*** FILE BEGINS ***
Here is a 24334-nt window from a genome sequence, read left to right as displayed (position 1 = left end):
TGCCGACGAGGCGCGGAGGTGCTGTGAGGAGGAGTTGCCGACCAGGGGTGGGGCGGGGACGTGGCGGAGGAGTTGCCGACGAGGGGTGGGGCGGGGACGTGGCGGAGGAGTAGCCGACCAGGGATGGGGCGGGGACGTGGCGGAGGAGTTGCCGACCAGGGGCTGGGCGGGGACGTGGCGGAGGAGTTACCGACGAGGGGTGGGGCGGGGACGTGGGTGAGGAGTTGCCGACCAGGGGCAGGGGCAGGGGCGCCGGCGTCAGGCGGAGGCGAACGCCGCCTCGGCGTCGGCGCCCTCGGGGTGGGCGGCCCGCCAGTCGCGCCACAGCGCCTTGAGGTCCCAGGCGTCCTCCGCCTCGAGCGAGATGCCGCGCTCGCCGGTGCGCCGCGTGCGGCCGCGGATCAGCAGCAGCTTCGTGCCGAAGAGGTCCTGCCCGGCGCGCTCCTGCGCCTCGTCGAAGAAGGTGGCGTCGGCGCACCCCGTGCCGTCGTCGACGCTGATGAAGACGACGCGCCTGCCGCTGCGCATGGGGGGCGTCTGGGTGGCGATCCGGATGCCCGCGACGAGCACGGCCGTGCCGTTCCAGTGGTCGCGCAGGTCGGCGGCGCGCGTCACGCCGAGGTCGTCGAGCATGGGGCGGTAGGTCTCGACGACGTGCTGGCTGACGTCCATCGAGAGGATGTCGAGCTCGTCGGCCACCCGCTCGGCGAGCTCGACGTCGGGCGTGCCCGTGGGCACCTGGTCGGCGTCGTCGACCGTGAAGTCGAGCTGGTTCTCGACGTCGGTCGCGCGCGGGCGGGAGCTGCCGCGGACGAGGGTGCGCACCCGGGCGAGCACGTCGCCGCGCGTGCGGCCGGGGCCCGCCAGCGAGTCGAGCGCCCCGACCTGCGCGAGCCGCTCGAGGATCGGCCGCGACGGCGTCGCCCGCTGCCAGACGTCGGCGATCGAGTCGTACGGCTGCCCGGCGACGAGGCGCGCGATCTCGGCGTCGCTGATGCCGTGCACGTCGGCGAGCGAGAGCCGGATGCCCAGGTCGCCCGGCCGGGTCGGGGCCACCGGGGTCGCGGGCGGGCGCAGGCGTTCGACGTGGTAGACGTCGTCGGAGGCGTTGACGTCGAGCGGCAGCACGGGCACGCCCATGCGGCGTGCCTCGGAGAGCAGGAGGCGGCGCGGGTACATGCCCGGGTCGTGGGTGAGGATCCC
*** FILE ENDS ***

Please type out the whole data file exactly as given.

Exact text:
Here is a 24334-nt window from a genome sequence, read left to right as displayed (position 1 = left end):
TGCCGACGAGGCGCGGAGGTGCTGTGAGGAGGAGTTGCCGACCAGGGGTGGGGCGGGGACGTGGCGGAGGAGTTGCCGACGAGGGGTGGGGCGGGGACGTGGCGGAGGAGTAGCCGACCAGGGATGGGGCGGGGACGTGGCGGAGGAGTTGCCGACCAGGGGCTGGGCGGGGACGTGGCGGAGGAGTTACCGACGAGGGGTGGGGCGGGGACGTGGGTGAGGAGTTGCCGACCAGGGGCAGGGGCAGGGGCGCCGGCGTCAGGCGGAGGCGAACGCCGCCTCGGCGTCGGCGCCCTCGGGGTGGGCGGCCCGCCAGTCGCGCCACAGCGCCTTGAGGTCCCAGGCGTCCTCCGCCTCGAGCGAGATGCCGCGCTCGCCGGTGCGCCGCGTGCGGCCGCGGATCAGCAGCAGCTTCGTGCCGAAGAGGTCCTGCCCGGCGCGCTCCTGCGCCTCGTCGAAGAAGGTGGCGTCGGCGCACCCCGTGCCGTCGTCGACGCTGATGAAGACGACGCGCCTGCCGCTGCGCATGGGGGGCGTCTGGGTGGCGATCCGGATGCCCGCGACGAGCACGGCCGTGCCGTTCCAGTGGTCGCGCAGGTCGGCGGCGCGCGTCACGCCGAGGTCGTCGAGCATGGGGCGGTAGGTCTCGACGACGTGCTGGCTGACGTCCATCGAGAGGATGTCGAGCTCGTCGGCCACCCGCTCGGCGAGCTCGACGTCGGGCGTGCCCGTGGGCACCTGGTCGGCGTCGTCGACCGTGAAGTCGAGCTGGTTCTCGACGTCGGTCGCGCGCGGGCGGGAGCTGCCGCGGACGAGGGTGCGCACCCGGGCGAGCACGTCGCCGCGCGTGCGGCCGGGGCCCGCCAGCGAGTCGAGCGCCCCGACCTGCGCGAGCCGCTCGAGGATCGGCCGCGACGGCGTCGCCCGCTGCCAGACGTCGGCGATCGAGTCGTACGGCTGCCCGGCGACGAGGCGCGCGATCTCGGCGTCGCTGATGCCGTGCACGTCGGCGAGCGAGAGCCGGATGCCCAGGTCGCCCGGCCGGGTCGGGGCCACCGGGGTCGCGGGCGGGCGCAGGCGTTCGACGTGGTAGACGTCGTCGGAGGCGTTGACGTCGAGCGGCAGCACGGGCACGCCCATGCGGCGTGCCTCGGAGAGCAGGAGGCGGCGCGGGTACATGCCCGGGTCGTGGGTGAGGATCCC